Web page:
By Jason Millman - 01/13/11 03:58 PM EST
About four-fifths of the nation’s hospitals and 41 percent of physicians are aiming for federal stimulus dollars for using electronic health records (EHRs), according to new survey results released by President Obama’s health information technology czar.
Starting this year, hospitals and office-based physicians can receive Medicare and Medicaid incentives for the “meaningful use” of EHR technology in accordance with standards established by the Medicare agency. The stimulus package enacted in the first month of the Obama administration makes available up to $45,000 in Medicare and $63,000 in Medicaid incentives to office-based physicians, while hospitals stand to receive millions for the adoption and use of EHR technology. Registration for the Medicare and some Medicaid programs began earlier this month.
About two-thirds (65 percent) of hospitals and 32 percent of office-based physicians plan to enroll in meaningful use programs by the end of 2012 in order to receive the maximum incentives, according to survey results announced Thursday morning. Fewer federal dollars will be available to hospitals and doctors that wait to adopt EHR technology, and failure to meaningfully use EHRs starting in 2015 will result in Medicare penalties.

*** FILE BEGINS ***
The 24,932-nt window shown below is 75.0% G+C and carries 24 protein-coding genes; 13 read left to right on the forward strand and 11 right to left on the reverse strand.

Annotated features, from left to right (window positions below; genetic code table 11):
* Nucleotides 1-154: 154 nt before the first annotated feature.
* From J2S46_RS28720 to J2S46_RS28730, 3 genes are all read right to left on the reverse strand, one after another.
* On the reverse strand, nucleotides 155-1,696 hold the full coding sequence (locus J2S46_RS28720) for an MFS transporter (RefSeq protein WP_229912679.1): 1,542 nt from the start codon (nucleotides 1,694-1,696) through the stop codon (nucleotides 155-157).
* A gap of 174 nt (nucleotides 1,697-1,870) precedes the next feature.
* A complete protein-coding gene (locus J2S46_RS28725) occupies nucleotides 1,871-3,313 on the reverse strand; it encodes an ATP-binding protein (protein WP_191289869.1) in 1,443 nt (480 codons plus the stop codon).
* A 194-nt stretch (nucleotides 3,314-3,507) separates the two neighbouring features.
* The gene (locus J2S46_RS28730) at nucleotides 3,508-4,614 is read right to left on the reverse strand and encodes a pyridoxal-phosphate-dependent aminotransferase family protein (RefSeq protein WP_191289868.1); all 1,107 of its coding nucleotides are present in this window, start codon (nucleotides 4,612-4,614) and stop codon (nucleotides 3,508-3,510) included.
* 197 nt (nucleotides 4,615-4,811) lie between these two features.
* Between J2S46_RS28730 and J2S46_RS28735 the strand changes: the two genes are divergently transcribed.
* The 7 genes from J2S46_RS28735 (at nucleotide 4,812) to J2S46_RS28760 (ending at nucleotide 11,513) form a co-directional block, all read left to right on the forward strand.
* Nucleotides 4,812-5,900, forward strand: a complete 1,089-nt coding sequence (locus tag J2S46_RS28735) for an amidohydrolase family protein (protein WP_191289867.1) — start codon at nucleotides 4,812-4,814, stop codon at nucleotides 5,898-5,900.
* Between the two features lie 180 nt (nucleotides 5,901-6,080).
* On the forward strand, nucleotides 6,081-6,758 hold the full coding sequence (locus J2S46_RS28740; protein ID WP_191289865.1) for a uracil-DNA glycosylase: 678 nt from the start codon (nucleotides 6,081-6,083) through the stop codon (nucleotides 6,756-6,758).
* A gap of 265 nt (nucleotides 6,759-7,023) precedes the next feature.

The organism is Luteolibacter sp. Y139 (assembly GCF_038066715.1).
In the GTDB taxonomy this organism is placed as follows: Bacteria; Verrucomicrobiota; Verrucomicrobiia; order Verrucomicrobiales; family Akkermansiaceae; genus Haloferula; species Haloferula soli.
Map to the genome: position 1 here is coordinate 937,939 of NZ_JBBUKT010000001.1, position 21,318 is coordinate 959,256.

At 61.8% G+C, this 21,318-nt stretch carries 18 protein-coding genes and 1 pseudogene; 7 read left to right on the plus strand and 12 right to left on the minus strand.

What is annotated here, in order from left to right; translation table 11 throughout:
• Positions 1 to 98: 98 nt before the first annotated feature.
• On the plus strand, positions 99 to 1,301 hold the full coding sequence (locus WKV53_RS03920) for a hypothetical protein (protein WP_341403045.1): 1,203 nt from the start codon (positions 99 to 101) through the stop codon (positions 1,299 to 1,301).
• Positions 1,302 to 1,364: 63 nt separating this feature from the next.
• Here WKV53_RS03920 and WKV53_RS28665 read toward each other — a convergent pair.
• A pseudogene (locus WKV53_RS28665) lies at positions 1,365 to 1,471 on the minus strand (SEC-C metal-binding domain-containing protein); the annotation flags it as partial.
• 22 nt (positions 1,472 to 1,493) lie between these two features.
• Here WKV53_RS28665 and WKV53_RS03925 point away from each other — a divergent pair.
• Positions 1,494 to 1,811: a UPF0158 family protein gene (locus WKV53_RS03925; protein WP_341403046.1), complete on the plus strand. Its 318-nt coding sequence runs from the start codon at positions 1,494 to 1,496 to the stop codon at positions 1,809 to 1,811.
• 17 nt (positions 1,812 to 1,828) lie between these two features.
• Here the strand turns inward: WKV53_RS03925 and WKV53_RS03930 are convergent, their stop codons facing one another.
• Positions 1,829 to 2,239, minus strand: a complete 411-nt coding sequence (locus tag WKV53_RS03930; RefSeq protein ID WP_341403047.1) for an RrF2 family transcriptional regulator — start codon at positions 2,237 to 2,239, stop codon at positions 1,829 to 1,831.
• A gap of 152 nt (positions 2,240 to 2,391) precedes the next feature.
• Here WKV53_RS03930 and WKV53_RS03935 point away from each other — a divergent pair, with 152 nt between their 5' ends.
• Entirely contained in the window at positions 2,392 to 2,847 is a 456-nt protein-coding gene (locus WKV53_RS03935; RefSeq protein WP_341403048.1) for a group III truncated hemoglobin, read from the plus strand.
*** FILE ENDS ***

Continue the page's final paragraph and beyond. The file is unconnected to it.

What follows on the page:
EHR technology is meant to improve healthcare quality by making it easier for care providers to share information, but the technology’s high cost has often been cited as a main reason for the healthcare community’s reluctance to adopt it. Dr. David Blumenthal, the national coordinator for Health Information Technology (ONC), said Wednesday morning that the stimulus incentives are encouraging providers purchase EHR systems.
“For years we have known that electronic health records would improve care for patients and bring about greater cost effectiveness in our health sector, yet adoption rates by health care providers remained low,” he said in a statement. “In 2009, Congress and the President authorized major new federal support for EHR adoption and use, and in combination with medical professional and hospital leadership. I believe we are seeing the tide turn toward widespread and accelerating adoption and use of health IT."